Prime Minister Narendra Modi’s visit to Canada this week should help rejuvenate an important relationship that has long been neglected in New Delhi. If real political differences alienated India and Canada during the Cold War, it is Delhi that has not been sufficiently attentive to the possibilities with Canada in recent years.
To be sure, India’s relations with Canada have significantly improved in recent years, thanks to the resolution of the nuclear dispute that derailed bilateral ties after India exploded an atomic device in 1974. But they have lacked a strategic character. Modi is promising to change that by putting Canada at the top of India’s foreign policy priorities.
Canada is rich in energy resources — uranium and hydrocarbons — that India badly needs. Canada’s one million-plus Indian origin population is smaller than that in the US. But as a proportion of the total population, the Indian overseas community in Canada is much larger. It is a leading member of the Western world, with significant influence of its own around the globe. Modi’s connection with the diaspora, especially the Gujarati communities abroad, has sensitised him to the great value of the English-speaking world, especially outside Great Britain, for the people of India.
The G-20 summit last November provided Modi the opportunity to spend some quality time in Australia. Modi was, in fact, the first Indian PM to visit Australia since Rajiv Gandhi in 1986. Modi is now the first Indian PM to visit Canada on a bilateral visit after Indira Gandhi in 1973.
This special moment in India’s relations with Australia and Canada is amplified by the fact that Modi shares a conservative view of politics and economics with Prime Ministers Tony Abbott of Australia and Stephen Harper of Canada. By drawing Australia and Canada closer to India, Modi hopes to cash in on a valuable political inheritance from the colonial era and give India a special global reach.
Like Australia in the east, Canada in the west is deeply bound to India through the colonial connection. India and Canada have similar political systems built around the Westminster system. Unlike Britain, India and Canada are federal polities. Their shared Anglo-Saxon heritage includes the embrace of the Common Law tradition. Besides hosting a large number of Indian students, workers and professionals, Canada is an open economy that has welcomed Indian capital.
Canada, like Australia, has punched way above its weight in world affairs. Despite being a close ally of the US, Canada has developed an independent approach in many areas of foreign policy and has cultivated an international profile all of its own. Put another way, Canada, like Australia, can be a major political force multiplier for India in the global arena.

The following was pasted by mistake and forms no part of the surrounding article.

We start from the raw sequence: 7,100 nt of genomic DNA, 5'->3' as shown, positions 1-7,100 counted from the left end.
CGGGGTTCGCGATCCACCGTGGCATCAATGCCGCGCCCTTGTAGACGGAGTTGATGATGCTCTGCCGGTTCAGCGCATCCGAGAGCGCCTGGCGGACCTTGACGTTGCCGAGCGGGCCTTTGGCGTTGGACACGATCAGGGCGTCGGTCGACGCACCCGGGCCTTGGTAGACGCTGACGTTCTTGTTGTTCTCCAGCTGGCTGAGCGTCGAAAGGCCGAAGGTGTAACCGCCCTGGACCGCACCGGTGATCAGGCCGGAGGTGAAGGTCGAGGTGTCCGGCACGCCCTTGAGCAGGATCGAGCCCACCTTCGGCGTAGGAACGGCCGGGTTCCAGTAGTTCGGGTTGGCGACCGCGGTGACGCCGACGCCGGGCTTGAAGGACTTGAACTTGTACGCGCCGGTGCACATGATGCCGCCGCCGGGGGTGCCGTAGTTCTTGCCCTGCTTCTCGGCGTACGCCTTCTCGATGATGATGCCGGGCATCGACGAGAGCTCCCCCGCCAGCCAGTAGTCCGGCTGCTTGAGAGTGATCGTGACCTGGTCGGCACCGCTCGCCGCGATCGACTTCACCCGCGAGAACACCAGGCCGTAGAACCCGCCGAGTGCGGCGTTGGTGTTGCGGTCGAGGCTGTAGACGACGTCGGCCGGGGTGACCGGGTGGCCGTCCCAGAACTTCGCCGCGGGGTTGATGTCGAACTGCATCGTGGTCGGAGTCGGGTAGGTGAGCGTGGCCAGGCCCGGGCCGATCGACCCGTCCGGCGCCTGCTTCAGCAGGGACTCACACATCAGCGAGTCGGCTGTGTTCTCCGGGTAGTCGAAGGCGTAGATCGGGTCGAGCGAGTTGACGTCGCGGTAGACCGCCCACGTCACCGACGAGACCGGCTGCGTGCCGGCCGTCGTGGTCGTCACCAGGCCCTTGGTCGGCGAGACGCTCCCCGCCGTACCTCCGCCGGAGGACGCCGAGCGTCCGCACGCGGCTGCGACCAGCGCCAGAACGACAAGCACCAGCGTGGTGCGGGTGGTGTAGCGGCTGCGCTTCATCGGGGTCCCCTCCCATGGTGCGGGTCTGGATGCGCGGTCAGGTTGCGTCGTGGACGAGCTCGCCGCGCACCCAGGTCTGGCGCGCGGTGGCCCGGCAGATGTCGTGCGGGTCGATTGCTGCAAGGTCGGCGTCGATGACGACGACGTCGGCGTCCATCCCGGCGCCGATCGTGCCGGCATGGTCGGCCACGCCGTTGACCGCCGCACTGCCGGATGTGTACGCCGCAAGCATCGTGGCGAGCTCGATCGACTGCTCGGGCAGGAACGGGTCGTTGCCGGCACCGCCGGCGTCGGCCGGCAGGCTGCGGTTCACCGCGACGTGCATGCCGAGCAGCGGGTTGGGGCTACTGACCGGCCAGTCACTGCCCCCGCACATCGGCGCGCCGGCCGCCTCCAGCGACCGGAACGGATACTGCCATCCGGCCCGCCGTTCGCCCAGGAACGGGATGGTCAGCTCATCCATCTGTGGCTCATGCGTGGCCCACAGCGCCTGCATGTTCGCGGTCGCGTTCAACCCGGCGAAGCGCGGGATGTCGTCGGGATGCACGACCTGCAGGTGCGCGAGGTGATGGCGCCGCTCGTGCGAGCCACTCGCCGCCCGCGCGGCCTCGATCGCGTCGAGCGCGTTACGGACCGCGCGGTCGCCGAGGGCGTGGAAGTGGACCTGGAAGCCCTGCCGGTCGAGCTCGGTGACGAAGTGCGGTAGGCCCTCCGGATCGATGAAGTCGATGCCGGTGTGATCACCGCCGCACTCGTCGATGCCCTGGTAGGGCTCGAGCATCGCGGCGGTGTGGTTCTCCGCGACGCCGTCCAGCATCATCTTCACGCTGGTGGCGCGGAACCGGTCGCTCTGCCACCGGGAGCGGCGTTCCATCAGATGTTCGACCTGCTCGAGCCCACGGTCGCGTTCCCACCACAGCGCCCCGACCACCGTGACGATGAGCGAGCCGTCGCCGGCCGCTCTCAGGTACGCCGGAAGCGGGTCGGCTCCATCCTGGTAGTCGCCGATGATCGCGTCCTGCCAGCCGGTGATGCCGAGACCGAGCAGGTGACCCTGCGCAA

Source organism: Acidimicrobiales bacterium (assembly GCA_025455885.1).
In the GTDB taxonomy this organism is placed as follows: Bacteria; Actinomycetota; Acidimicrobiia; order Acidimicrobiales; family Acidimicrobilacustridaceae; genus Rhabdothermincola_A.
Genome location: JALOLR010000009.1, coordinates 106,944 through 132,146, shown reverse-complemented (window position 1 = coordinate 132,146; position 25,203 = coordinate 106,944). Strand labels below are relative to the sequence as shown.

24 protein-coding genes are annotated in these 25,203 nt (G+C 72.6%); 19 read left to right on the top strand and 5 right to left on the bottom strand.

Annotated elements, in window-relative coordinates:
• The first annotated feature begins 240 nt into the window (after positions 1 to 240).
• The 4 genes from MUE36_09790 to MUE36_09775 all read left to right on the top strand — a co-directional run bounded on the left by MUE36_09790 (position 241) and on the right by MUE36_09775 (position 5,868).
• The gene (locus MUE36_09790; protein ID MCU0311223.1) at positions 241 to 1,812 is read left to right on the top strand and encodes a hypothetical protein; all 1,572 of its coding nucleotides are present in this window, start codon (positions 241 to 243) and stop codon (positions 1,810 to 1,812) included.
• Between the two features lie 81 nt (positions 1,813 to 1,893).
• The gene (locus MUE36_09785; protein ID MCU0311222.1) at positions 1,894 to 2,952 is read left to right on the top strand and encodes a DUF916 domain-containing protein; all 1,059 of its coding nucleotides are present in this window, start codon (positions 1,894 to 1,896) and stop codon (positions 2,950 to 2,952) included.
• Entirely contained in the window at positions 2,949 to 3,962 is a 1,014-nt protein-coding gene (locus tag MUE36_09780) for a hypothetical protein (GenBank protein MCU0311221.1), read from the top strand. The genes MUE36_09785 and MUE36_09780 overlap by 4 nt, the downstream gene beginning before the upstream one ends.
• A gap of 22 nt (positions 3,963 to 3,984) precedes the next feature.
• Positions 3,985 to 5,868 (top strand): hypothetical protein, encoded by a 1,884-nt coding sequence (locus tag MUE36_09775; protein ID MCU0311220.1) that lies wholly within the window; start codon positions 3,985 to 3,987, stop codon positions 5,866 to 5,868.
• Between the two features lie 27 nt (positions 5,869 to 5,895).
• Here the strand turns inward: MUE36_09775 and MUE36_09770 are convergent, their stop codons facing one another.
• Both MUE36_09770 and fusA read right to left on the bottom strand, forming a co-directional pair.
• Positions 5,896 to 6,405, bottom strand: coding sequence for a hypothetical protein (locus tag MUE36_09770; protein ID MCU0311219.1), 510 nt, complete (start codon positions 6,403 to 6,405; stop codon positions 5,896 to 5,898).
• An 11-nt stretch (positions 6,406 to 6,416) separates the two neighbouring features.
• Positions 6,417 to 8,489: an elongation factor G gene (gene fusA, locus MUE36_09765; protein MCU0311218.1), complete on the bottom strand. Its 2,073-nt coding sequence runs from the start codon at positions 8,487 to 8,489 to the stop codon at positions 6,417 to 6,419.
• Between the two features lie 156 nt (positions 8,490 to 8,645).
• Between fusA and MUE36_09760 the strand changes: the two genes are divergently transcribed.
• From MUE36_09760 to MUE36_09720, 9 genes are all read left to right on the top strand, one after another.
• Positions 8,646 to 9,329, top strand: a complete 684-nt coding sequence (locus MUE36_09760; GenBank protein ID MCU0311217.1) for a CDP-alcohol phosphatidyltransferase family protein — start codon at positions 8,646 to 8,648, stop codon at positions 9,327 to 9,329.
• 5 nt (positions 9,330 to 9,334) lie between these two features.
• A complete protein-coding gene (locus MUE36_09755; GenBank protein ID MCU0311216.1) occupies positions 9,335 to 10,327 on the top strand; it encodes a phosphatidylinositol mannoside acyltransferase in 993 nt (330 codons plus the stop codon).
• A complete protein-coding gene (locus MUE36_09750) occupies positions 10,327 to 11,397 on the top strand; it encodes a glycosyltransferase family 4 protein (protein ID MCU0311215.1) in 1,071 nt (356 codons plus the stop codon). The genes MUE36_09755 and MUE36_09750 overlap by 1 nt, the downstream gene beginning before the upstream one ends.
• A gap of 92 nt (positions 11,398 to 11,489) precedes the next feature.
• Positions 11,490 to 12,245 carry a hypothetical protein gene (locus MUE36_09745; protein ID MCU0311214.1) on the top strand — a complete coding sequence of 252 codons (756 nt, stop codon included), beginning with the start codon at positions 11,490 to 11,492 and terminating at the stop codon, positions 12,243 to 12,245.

On security affairs, Canada is part of the oldest and most successful international alliance for intelligence gathering — the so-called “Five Eyes” mechanism. Established in the wake of World War II by the US, Canada, Great Britain, Australia and New Zealand, Five Eyes has expanded to include France and many other countries.
As they face similar threats from religious extremism and terrorism, India and Canada can significantly expand their intelligence-sharing on a bilateral basis. Modi and Harper should also begin discussing the possibilities for India becoming a member of the Five Eyes framework.
On his visit to Canada, Modi has an opportunity to integrate Ottawa into his strategic vision for the Indo-Pacific that was unveiled in his talks with US President Barack Obama in Delhi in January and during the “Sagar Yatra” to Seychelles, Mauritius and Sri Lanka in March this year.
As India’s security perimeter extends beyond the Indian Ocean into the Pacific, Delhi will find the partnership with Ottawa quite beneficial. Canada is a founding member of the forum for the Asia Pacific Economic Cooperation (Apec) and has taken an active part in shaping the debates about Asian security in the Asean regional forum. Canada, however, is not a member of the East Asia Summit that India is part of. Delhi, however, is not a member of the Apec.
Delhi and Ottawa have a shared interest in building a stable architecture of regional cooperation in Asia and can assist each other in raising their respective roles in the Indo-Pacific.
Canada is also a leading player in the Arctic, which has acquired a new strategic significance in recent years. Ottawa was helpful in India gaining the status of permanent observer at the Arctic Council in 2013. If Canada has inherited the Anglo-Saxon maritime orientation, a rising India is beginning to rediscover the logic of sea power. Maritime security cooperation, then, could be a powerful instrument for bringing India and Canada together in coming years.
The writer is a distinguished fellow at the Observer Research Foundation, Delhi and a contributing editor for ‘The Indian Express’